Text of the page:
By Chris Rowland.
The Reds team that had been good enough to win the double in 1985/6 had not been good enough to resist Everton’s challenge the following season, finishing 2nd but nine points behind, as the Merseyside domination of the league in the ‘80s continued – the title remained there for seven consecutive seasons between 1982 and 1988, with Liverpool accounting for five of them. United, in Ferguson’s first season, finished 11th.
The side had begun to show clear signs of rust.
What most Liverpool fans would pick as our all-time best striking partnership, Dalglish and Rush, was over. Kenny was finished as a player, and Ian Rush had been sold to Juventus, replaced by John Aldridge. Well at least he looked a bit like him. It gradually emerged that he could score goals a bit like him too.
Sammy Lee also departed in August 1986, with Barry Venison and Nigel Spackman arriving.
A major new injection of inspiration and creativity was urgently needed. It duly arrived in the summer of 1987 in the form of John Barnes from Watford for £900,000 and Peter Beardsley from Newcastle for £1.9m, soon followed by Ray Houghton from Oxford for £825,000. Over £3.5 million was a major investment in 1987, although we recouped over £800,000 from selling Paul Walsh and John Wark.
The result was a side which played probably the most exciting attacking football that even we’d been lucky enough to witness through our golden years. That season saw us produce probably the most exciting brand of attacking football that even we’d seen thus far, a football masterclass never equalled by any of even our magnificent forerunners – not by Shanks’ first great side in the mid 60s, not his Keegan-Toshack-Heighway side of the early 70s, not even Paisley’s league and European Cup winning sides of the late 70s and early 80s, with Dalglish, Rush, Souness, Hansen and Lawrenson in their pomp, or Fagan’s treble side of 1984. None could produce the breathtaking football, invention and sheer dominance that Kenny’s team produced that season. You could only speculate what the team might have achieved in Europe (I can just hear the cries of ‘Well whose fault was that?’ Well it wasn’t just the fault of Reds fans at Heysel but of over 20 years of English football hooliganism abroad, not least the national team. That’s why they banned everybody, not just us).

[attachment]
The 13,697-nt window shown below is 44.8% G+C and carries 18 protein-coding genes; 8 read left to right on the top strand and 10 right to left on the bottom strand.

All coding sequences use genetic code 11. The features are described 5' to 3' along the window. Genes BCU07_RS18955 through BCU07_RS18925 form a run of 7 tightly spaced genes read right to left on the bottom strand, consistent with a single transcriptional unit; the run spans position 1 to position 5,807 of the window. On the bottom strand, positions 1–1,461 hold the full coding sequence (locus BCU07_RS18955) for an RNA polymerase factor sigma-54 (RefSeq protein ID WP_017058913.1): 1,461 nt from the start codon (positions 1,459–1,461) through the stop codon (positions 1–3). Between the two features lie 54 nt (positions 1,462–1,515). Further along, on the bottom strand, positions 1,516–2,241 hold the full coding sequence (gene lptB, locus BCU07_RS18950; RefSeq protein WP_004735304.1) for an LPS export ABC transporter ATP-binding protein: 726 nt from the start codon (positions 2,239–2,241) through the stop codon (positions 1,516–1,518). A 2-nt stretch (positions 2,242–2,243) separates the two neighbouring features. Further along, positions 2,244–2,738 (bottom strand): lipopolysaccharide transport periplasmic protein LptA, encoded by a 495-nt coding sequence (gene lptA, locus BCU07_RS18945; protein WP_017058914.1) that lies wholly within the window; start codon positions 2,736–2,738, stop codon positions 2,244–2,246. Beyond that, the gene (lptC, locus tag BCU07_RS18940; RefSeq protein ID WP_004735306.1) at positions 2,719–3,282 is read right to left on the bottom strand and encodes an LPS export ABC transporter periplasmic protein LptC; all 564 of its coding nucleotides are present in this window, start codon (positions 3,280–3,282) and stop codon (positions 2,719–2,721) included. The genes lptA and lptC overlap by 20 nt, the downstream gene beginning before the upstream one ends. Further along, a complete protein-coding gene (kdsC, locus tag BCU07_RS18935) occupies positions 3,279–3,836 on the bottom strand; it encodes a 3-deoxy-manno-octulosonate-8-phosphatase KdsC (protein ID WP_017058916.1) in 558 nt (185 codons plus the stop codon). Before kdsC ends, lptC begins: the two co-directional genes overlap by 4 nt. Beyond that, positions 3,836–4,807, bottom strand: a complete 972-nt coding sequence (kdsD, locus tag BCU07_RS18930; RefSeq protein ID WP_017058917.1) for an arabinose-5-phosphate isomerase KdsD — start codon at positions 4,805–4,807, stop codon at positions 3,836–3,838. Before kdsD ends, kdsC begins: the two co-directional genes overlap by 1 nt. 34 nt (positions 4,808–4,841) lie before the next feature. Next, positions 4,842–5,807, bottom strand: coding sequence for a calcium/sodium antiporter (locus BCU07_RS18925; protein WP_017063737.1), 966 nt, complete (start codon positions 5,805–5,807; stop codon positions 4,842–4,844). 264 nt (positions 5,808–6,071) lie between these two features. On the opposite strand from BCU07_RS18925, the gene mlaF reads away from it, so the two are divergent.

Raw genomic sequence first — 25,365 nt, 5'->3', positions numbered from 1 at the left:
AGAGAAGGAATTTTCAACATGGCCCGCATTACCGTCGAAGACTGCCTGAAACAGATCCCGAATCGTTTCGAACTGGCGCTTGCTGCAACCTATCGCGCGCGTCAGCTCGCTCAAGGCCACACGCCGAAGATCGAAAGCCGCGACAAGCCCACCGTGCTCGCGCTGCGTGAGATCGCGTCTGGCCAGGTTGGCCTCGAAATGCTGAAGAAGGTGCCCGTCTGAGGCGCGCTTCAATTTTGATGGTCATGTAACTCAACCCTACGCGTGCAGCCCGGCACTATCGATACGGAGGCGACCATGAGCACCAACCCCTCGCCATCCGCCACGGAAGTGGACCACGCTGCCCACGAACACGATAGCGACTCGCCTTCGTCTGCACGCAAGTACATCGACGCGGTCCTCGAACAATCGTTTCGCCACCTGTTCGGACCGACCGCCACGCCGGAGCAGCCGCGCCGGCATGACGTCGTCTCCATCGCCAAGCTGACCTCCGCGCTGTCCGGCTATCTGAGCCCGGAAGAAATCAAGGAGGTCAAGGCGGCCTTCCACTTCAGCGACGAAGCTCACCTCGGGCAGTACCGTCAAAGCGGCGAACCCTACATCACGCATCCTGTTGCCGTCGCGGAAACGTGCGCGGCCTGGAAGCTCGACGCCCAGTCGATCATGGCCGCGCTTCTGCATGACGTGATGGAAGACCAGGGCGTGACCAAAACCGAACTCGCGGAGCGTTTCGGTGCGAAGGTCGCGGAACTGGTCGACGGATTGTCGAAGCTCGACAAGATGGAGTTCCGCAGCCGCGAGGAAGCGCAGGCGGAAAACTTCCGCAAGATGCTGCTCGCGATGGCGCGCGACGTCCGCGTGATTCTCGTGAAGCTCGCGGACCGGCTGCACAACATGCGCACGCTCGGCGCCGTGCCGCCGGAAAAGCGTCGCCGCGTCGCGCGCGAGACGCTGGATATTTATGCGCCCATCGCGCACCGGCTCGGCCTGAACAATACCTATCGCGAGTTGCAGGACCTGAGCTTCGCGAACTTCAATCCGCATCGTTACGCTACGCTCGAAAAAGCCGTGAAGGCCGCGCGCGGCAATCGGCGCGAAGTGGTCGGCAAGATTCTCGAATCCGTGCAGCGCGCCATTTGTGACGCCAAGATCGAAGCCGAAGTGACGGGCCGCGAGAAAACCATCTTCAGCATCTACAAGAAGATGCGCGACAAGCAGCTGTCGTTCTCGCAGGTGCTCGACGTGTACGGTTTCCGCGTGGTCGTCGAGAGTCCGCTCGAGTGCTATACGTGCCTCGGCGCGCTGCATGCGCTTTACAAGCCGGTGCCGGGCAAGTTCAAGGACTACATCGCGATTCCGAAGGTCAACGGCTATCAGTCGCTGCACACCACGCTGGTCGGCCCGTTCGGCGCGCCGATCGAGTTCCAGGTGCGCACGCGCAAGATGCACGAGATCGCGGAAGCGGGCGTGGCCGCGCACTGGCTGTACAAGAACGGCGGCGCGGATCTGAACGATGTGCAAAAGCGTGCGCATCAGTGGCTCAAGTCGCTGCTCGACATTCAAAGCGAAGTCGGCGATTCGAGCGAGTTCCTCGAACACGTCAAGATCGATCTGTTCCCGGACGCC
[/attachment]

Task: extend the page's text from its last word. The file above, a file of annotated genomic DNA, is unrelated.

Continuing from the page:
Often sublime, frequently blissful, the team garnered plaudits as fast as they picked up points. The two signings, Barnes and Beardsley, were the exciting creative hub. Beardsley, jinking this way and that, blessed with an onboard calculator of vectors that enabled him to know exactly when and at what speed and angle the football under your spell at his feet should be released. And then there was Barnes, with that intoxicating mélange of powerful physicality and balletic balance, the ball seemingly fused into his very feet, a part of him, physically attached. Houghton, Whelan and McMahon provided guile, endless energy and ammunition, and at the apex of it all, John Aldridge just kept converting a goodly percentage of the torrent of chances that kept coming his way. At the back, Hansen was still imperious, with Gillespie his very capable lieutenant. Behind them all, Bruce Grobbelaar kept himself occupied as best he could. A crossword puzzle, an imaginary fly to swat ….
There was no Big Four that season, just a Big One. The League title was not a competition in the true sense of the word. No one else was ever remotely in the title race. There wasn’t a race. There was Liverpool, and then there were some others. 20 others, oddly, as the league made its gradual staged transition from the old 22 teams to the present 20 by having 21 teams.
Neither Everton, who had swapped titles with us for the previous four seasons, nor Forest who finished a distant 3rd, 17 points behind us, nor Ferguson’s United, who finished nine points behind (Liverpool’s supremacy must have been really starting to fester inside Fergie by then) could live with Dalglish’s new sleek, turbo-charged, highly revved model. The Reds simply burned them all off, leaving them at the lights, gasping and gaping as the afterburners disappeared into the distance.
It soon became a case of the media and our fans trying to pick which game the title would be clinched at. At one point some were saying March, but it ended up going a little further than that. Not until April 20th did a goalless draw at Norwich clinch the title all but mathematically. As The Times report put it:
Liverpool are League champions again: which is as surprising, in the present circumstances, as reporting that the sun rose today. It would require Manchester United to score the 10 goals they once put past Anderlecht in the European Cup, a couple of times, and Liverpool to suffer a sudden epidemic of mumps, to deny Dalglish’s team on goal difference. On such possibilities, speculation is meaningless. To be mathematic, which last night Liverpool were not, they need one point from their last five matches to silence aimless chatter.
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